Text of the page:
When A Pixel Paints A Thousand Words

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When A Pixel Paints A Thousand WordsI remember my fascination with Charles Babbage's machine, and my inward fear when first given the chance to use a computer. Logging in to the VAX was a great thrill, but that was the day of punch cards, and writing programs for everything. Learning was a slow process. A young kid told me of a program he had written. It was a simple program in basic that merely printed on the screen "This is my first program," but I was impressed. Boolean numbers were the next marvel. Soon I was changing things, making things happen. I worked with computer models. Intermediate structures of molecules I was synthesising in a chemical laboratory. A Tektronix monitor allowed me to see the shapes of the nucleotide rings that I worked with. I stretched bonds, distorted angles, looked for conformations of low and high stress. Almost listening to my molecules scream as I bent them into painful configurations. Watching them relax as I discovered the lowest energy states.
The printout churned out numbers, hundreds of them. These were what I needed for my quantification. Figures that I could translate into bond energies for transition states, numbers my examiners would understand. What fascinated me was that by changing numbers I could look at my molecules differently. I would change the window size, the azimuth angles, rotate them, look at them from above and below. I was like a little child with a giant model hovering above me that I could twist and turn at the press of a button. The computer and I had made friends.
I remember the excitement my father had when I bought my first computer. He had been a scientist all his life, but had to adopt an administrative role to achieve much of what he had done. He was an artisan who had wanted to work with his hands and his mind and sad that much of modern technology was passing him by. He was like a child in front of the machine. We watched together in amazement as the printer rattled out text noisily. I remember coaxing my partner Rahnuma into trying out the computer. She was convinced "the computer would bite." I remember sharing her deep sorrow when all her work got accidentally deleted. I remember the joy of adventure as the technician searched the disc for disjointed bits of information, trying to make a patchwork file out of her lost data. I remember feeling sad when my first motherboard died.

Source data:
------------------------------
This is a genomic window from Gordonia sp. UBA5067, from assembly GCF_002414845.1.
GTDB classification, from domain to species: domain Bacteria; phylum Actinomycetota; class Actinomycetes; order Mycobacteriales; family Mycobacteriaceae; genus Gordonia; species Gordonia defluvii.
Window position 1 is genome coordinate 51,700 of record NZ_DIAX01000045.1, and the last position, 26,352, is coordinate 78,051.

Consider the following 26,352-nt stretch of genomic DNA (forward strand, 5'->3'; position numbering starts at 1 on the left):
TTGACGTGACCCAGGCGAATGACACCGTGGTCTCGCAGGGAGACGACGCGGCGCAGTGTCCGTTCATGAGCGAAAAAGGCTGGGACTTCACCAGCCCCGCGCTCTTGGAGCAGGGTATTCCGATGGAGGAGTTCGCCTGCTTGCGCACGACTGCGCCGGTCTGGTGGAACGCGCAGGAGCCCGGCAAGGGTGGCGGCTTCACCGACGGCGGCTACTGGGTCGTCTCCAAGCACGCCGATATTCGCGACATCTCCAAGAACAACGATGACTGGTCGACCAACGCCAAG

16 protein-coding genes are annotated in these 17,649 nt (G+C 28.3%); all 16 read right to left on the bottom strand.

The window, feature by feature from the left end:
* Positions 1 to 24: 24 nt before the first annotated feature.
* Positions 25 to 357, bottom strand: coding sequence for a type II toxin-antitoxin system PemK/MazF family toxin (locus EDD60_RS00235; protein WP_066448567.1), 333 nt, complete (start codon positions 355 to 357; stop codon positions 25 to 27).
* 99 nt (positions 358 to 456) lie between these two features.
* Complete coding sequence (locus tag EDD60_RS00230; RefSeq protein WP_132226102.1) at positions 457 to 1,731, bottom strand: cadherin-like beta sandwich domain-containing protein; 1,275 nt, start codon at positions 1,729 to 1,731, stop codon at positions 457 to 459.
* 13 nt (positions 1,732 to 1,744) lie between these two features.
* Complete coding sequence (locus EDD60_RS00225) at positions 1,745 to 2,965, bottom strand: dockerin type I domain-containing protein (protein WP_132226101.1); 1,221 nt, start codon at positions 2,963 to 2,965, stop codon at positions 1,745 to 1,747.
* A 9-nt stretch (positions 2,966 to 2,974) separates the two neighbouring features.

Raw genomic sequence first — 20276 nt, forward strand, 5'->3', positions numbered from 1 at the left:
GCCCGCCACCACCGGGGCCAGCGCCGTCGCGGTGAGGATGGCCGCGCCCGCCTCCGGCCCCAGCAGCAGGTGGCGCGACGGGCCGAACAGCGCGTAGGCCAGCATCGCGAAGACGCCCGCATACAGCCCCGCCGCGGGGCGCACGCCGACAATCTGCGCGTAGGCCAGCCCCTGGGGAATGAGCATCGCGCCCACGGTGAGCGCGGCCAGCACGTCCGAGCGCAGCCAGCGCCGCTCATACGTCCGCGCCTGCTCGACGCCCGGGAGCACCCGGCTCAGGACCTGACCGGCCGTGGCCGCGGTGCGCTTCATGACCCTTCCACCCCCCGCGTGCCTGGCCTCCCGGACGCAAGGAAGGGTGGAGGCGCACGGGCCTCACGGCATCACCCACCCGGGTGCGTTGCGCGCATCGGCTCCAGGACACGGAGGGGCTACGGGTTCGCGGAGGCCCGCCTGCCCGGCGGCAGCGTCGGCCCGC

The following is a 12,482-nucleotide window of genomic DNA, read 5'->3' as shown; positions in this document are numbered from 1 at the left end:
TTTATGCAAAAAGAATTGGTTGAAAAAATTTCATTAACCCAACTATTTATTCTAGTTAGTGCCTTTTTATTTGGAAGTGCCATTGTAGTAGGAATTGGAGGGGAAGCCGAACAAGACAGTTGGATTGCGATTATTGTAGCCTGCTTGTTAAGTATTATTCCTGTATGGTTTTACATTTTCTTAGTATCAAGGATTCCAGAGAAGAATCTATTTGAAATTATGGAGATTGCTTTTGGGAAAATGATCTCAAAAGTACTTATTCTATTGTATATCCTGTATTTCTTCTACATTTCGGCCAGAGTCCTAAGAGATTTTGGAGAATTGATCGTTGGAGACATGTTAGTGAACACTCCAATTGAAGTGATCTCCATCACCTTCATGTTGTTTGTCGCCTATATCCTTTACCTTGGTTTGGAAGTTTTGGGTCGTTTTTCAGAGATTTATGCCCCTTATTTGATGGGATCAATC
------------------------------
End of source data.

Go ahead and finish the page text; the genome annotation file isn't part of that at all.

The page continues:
I got my video digitiser as compensation from someone who had lost one of my books. My friends and I couldn't get it to work, but the thought of animated images being created and manipulated in the computer and then transferred to video, got our imagination soaring. The next major event was my friend buying a hand held scanner. Soon I had bought one, and the next few weeks were merrily spent dithering, sharpening, solarising. I tried, without too much success, repeating some of the things I had done in the darkroom. My excitement had been blunted. Though there was the joy in discovery, I was expecting too much. The first darkroom I had worked in was cold, Spartan, and very large. I remember dancing in the room when the first black and white print emerged. I still feel that tingling joy when the first shadow details begin to emerge on the wet paper glistening in the red muted safelight. The computer image forms section by section, each bit complete and unchanging as the whole forms. I miss seeing it happen, breathing on the developer, rubbing furiously to darken a hot spot, willing the print on when the blacks aren't rich enough. Perhaps there is something about that slow process of making masks, the uncertainty of the outcome, the sheer joy of seeing a full range of shimmering tones that will never be replaced. But curiously, with so many tools at ones disposal on the desktop, it is as if my imagination and not my tools which is the limiting factor.
When I teach about colour, I tell people to close their eyes and think of a colour they have never seen. Neither I nor they have ever succeeded. We are so limited by our experiences. I believe that is what we should try and overcome. All these tools are darkroom based. Things people have done mechanically in some form or other.
What I would like to do is to be able to visualise what I have never experienced. Not some darkroom trick made easy, not yet another combination from a million and a half palettes. I would like to see the world as I might after I was dead. Or perhaps through the eyes of a giant caterpillar, with its UV vision and its huge towering compound eyes. I would like to see as a lover sees through joyous and tear streamed filters.
Digitising things is in a way like breaking things that we know and perceive — elephants, numbers, colours, sounds, loved ones — into elemental particles that are within the group identical, sexless, classes, and nondescript, surviving almost as conceptual entities. Our universe defined as electrons, mesons, pions. These characterless wave particles, by virtue of their collective structure, make up blades of grass, Einstein's and Mohammed's, shafts of lightning, our thought processes. In digitising words, numbers, graphic, sounds, colours, we convert all these objects of our perception to strings of 0s and 1s. The ultimate deconstruction. A scream, an iridescent hue, an irrational number, all translate to 0s and 1s.